Forum > Open source education
jadr2ddude 看全部
2016-5-1 21:00:50
Edited by jadr2ddude at 2016-5-1 21:01

I am planning a project to experiment with the use of Orange Pi’s for cluster processing. This will be my sophomore research project for High Technology High School. My goal is to provide speed to an Intel server at much lower cost by using many Orange Pi Ones. When my project is complete, I will release a system for easily setting up, deploying, managing, and utilizing an Orange Pi cluster. Here are some possible tasks it could be used to speed up:
  • Compilation (distcc)
  • Web Serving
  • Dynamic Web Resource Generation
  • Distributed Neural Networks
  • Simulations
  • Storage Systems
This project will use a buildroot system to provide containerization and will also manage the networking. I will provide the compiled image, config, and patches for the buildroot system.

I plan to use the USB OTG ports on Orange Pi One SBCs for networking. They will all connect to a USB 3.0 hub which will then connect to a router running OpenWRT. Because they are USB 2.0, each Orange Pi One will be able to transfer data at up to 450 megabits per second – 4.5 times faster than the Ethernet ports. The hub will also have a SSD connected via a SATA-to-USB adapter. Because USB 3.0 can carry 5Gbit/second, all of the SBCs can communicate at top speed simultaneously, but not with the SSD running at top speed at the same time. This is still plenty of routing power for most purposes.
There will be another set of six OPIs plugged into the first set (total of twelve boards in my cluster). This can be repeated to add more computing power, but will have declining returns due to increasing latency and decreasing bandwidth per node. To further expand the cluster, the OpenWRT router can run a software defined network.

Single choicepoll, A total of people voted

91.30% (21)

0.00% (0)

8.70% (2)

jadr2ddude 看全部
2016-5-2 00:40:19
I will be using the g_ether driver.
jadr2ddude 看全部
2016-5-2 06:42:03


trpaslikcz replied at 2016-5-2 02:37
Interesting. This way each SBC will appear as an USB network dongle to a connected host. Did you a ...

The SSD will be mounted on the OpenWRT router and the filesystem will be shared to the nodes. I will be testing the performance and CPU usage of the networking once I have the images compiled.
jadr2ddude 看全部
2016-5-3 03:06:18
Then I will write a new driver/protocol.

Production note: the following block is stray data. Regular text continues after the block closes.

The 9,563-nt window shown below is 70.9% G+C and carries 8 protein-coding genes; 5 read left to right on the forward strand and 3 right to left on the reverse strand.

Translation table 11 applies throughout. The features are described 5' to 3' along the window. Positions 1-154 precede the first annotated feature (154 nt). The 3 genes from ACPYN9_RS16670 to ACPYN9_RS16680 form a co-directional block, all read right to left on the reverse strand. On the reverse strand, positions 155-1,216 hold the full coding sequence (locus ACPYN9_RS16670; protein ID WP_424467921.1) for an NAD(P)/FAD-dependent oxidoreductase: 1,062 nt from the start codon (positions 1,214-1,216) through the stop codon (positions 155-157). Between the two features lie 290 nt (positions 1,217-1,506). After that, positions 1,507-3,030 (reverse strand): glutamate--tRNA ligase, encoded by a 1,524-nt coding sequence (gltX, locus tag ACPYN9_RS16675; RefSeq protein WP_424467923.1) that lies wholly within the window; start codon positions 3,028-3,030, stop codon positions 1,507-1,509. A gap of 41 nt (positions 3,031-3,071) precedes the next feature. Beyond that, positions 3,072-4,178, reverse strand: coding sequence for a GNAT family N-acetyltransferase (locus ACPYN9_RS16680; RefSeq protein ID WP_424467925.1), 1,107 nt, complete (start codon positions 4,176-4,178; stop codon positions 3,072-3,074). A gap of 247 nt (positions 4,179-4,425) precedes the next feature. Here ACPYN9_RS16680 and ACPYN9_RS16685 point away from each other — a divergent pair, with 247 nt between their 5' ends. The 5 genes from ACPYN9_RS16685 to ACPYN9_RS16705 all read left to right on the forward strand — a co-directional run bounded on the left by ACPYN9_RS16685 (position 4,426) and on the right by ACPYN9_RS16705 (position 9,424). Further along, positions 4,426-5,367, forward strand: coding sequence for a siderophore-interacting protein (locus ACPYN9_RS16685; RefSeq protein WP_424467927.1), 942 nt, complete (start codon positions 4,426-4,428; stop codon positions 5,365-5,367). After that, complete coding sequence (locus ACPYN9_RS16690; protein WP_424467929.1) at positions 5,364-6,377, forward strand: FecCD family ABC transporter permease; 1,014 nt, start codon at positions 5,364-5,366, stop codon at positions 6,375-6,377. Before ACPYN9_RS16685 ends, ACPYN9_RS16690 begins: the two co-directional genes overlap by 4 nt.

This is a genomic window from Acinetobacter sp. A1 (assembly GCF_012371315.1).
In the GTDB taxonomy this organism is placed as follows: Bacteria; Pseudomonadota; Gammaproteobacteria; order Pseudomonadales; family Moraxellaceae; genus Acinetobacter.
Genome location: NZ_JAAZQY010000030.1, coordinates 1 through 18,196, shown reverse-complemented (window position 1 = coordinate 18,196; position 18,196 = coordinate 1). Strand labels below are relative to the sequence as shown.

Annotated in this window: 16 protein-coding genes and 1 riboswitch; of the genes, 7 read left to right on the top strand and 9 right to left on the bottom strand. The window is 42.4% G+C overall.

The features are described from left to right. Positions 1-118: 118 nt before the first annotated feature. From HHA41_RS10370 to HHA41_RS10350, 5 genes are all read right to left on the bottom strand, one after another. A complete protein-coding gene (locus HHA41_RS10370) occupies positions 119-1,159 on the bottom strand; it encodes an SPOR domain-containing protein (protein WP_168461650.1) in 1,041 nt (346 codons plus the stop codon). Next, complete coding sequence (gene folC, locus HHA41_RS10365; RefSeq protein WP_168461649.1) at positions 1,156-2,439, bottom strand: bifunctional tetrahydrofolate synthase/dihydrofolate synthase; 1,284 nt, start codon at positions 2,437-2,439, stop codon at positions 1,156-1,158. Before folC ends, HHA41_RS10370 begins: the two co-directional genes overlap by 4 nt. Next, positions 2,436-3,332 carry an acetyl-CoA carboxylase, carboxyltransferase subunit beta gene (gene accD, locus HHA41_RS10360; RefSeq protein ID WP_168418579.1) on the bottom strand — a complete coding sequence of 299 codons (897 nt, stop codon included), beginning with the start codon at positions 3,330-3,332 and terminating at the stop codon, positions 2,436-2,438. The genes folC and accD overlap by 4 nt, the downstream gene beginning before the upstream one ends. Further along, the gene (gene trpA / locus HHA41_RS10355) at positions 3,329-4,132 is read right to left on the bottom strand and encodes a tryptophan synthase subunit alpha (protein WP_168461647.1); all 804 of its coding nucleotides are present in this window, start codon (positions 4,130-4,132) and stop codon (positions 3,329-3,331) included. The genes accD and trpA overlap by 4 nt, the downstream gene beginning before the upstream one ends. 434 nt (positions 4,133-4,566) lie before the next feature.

bhgv 看全部
2016-6-13 08:21:54
interesting theme.

a easiest way to build cluster/grid/botnet/skynet:

download and build inferno-os. it is a framework/system designed especially to develop distributed networks ( https://en.wikipedia.org/wiki/Inferno_(operating_system) ). it can run as framework on win/lin/mac OSes, x86/arm/sparc/raspberypi like and many others cpus. and it can run as OS itself. yes, it's a oldschool skynet software.

here the main free sources repo - https://bitbucket.org/inferno-os/inferno-os/

it's easy to buid, but here is a prebuilt package (inferno-owen.xz) - https://mega.nz/#F!ZshHFJ5J!8-TKqn9gTKZh6QybGKiAjg
unpack somewhere, go to inferno-os folder, run emu.sh

cluster/grid/botnet/shwarz.. hm.. others (easyest kind):

1) one (only one) of nodes (computers in the grid) should contain the registry of currently connected nodes. its IP address should be written to


   registry=<IP address of registry node>
on every node in your botnet.

2) you need start emu on the registry node, run shell (if it started in the graphical mode), and type in the shell:
ndb/cs #start the connection server
mount -A -c {ndb/registry} /mnt/registry #mount registry server to /mnt/registry (-A - without security)
listen -A -v 'tcp!*!registry' {export /mnt/registry&} #listen to network and export mounted registry service to just connected node

3) start emus on worker nodes and type in their shells:
mount -A 'net!$registry!registry' /mnt/registry  #connect to registry node and mount exported registry
#the should register itself in the registry
myip=`{os hostname -I} #get self IP (command "os" runs the command/program of hosting OS, "hostname -I" is here)
grid/reglisten -A -r svc rstyx 'tcp!' ^ $myip ^ '!5678' {auxi/rstyxd&} #register node, run styx (network protocol) server, listen network for rcmd and export rstyxd. very complex command
initialisation has finished (all without security - -A key). howto use:

you can see all connected nodes from any connected node:
ls /mnt/registry

you can send a job to a node:
rcmd -A tcp!<IP of a worker node>!5678 <command to execute remotelly. it may contain os cmd>

you can send a job to all connected nodes:
for i in `{ndb/regquery -n svc rstyx} {
    rcmd -A $i <your command>

in the inferno-owen.xz has file gridlib with this examples written. to use it:
in the shell on registry node:
run gridlib

on worker nodes:
run gridlib

now you can use rcmd (or rsplit to run a cmd on all connected nodes)

this was a simple, tutorial example

OrangePi En

Powered by Discuz! X3.4

homepage|Simple edition|Touch edition|PC